Once you find keywords with acceptable volume and competition, consider their cost per click—i.e., how much you need to bid to win the auction.
Look at Cost Per Click
In a Google Ads auction, the ad with the best Quality Score and the highest bid will win the ad placement.
This means that competitive keywords are more expensive.
It can be worthwhile to go after competitive keywords if you have the budget but do your research first to get an idea of what the CPC will be.
You can use the Keyword Magic Tool or do so directly in Google Ads.
Once you find your keyword in the Keyword Magic Tool, check the “CPC” column:
If you plan to bid on a more competitive keyword, make sure not to bid too low or your ad may not get picked.
This is generally true for all keywords, but you can get away with bidding less on niche keywords with lower competition.
Add Negative Keywords & Remove Duplicate Keywords
Once you choose which keywords you plan to bid on, there are two things you can do to make sure your ads show up in front of the right audience: add negative keywords and remove duplicate keywords.
Add Negative Keywords
Add negative keywords to a campaign or ad group to prevent your ad from showing up on irrelevant results pages.
Let’s say you chose “free” as a negative keyword. Your ad won’t be shown if someone includes “free” in their search.
Here’s an illustration of how negative keywords work:
Start by entering your target keyword into the Keyword Magic Tool’s search bar.
Then, filter out keywords by informational and navigational intent.
Now you’ve got a list of potential negative keywords. Go through the list and click the checkbox beside keywords you don’t want to target with ads.
Export your list.
Once you have a list of keywords, head over to the PPC Keyword Tool. Either create a new project or select an existing one.
Then, go to your negative keywords tab.
Click on the “+ Negatives” button and select “manually.”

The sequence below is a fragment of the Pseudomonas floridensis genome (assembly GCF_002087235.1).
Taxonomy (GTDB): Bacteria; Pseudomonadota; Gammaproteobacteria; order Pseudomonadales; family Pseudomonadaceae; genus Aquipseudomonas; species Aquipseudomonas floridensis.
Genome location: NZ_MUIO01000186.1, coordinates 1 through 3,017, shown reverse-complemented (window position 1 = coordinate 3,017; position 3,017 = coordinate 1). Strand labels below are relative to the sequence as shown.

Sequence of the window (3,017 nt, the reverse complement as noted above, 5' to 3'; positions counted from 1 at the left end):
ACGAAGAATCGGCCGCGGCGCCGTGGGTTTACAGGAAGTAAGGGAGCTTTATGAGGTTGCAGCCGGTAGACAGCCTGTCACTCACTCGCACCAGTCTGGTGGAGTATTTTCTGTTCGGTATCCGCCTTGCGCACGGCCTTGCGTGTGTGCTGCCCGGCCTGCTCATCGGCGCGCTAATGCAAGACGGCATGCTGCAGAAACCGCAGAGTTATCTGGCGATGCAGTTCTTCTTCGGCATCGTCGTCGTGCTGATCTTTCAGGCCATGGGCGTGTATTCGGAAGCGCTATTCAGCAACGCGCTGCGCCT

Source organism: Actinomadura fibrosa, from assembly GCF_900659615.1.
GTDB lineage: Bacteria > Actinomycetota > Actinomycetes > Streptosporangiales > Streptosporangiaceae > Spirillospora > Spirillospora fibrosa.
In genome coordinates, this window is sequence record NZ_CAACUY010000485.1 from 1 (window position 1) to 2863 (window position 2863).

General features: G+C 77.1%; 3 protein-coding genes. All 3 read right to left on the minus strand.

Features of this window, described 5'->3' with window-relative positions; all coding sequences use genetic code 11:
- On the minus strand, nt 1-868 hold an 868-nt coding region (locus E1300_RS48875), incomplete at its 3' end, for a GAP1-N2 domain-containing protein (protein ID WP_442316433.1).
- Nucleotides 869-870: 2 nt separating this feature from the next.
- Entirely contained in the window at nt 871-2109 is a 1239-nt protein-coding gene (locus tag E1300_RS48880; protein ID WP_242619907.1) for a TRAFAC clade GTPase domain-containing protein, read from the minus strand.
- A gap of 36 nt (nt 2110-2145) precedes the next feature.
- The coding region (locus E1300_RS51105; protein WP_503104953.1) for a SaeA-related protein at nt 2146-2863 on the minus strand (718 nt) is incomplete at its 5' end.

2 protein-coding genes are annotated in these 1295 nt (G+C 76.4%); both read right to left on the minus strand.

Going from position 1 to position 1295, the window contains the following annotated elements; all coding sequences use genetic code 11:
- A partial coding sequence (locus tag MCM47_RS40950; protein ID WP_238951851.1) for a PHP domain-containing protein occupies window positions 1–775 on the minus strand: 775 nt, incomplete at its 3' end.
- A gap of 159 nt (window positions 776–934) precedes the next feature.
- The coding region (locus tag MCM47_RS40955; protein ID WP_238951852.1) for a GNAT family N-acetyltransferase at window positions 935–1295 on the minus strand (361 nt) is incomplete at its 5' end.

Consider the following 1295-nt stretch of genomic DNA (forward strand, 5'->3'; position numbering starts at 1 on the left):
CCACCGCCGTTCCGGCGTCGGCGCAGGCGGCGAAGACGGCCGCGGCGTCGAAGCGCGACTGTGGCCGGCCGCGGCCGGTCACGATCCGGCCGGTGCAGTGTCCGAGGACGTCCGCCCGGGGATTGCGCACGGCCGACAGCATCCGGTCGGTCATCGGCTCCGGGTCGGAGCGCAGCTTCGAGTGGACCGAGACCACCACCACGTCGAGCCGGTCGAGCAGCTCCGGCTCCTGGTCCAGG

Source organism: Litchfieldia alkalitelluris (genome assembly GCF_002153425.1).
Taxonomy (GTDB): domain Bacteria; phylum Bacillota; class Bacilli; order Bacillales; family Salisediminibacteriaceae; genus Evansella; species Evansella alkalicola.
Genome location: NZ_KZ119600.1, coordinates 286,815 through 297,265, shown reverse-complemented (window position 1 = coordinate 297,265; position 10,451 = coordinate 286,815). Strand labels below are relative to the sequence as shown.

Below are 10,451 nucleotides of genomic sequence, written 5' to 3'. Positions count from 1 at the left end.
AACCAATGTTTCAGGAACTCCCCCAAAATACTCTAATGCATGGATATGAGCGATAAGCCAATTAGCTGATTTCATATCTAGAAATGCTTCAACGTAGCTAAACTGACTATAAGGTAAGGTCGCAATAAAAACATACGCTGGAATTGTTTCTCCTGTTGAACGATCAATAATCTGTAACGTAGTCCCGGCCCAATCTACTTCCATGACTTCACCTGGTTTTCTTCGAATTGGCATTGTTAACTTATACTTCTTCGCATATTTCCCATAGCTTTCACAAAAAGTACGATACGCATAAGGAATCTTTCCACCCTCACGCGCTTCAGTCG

Paste your selected keywords into the field provided. Then hit “Add.”
When you’re done adding keywords, hit the “Add keywords” button at the bottom of the window.
Finally, export your list so that you can upload it to your Google Ads campaign.
Remove Duplicate Keywords
You only need to include a keyword once in each ad group. Otherwise, you’ll be bidding on the same keyword more than once.
So if two or more ad groups contain the same keyword, the ad with the highest Quality Score will show. In short, you’d be competing with yourself.
Once again, either create a new project or select an existing project.
From your project dashboard, hit the “Remove duplicates” button.
A window will pop up, showing you duplicate keywords.
Select the duplicate keywords you want to remove and hit “Remove selected.”
You can also use the tool to simply identify duplicate keywords and remove them directly from your Google Ads account.
Write Solid Ad Copy
Now that you have all the building blocks to create a successful SEM campaign, let’s dive into the last part: writing your ad.
Each paid ad is made up of four components: a headline, a display URL, a description, and ad extensions.
Let’s cover best practices for each component of a search ad, as well as the final result: the landing page the ad links to.
Optimize Your Headline
The headline is the most prominent part of your ad, so be clear and specific about what your business does and what products or offerings you have.
You can choose 3 headlines per ad, 30 characters each.
A good headline should:
- Include simple, direct language
- Use keywords naturally
- Address user intent
- Appeal to emotion or use humor (if it fits your branding)
With that in mind, here are a few examples of headlines that would work well for a brand that sells sneakers:
- Sneakers for Sale
- Find Your Perfect Kicks
- Shop Our Sneakers
Choose a Display URL
Your display URL is the web address that appears on your ad. However, the landing page URL may be more specific.
Let’s say your shortened display URL is sneakers.com
When a user clicks on the ad, the landing page URL (or final URL) might be something more specific like sneakers.com/running-shoes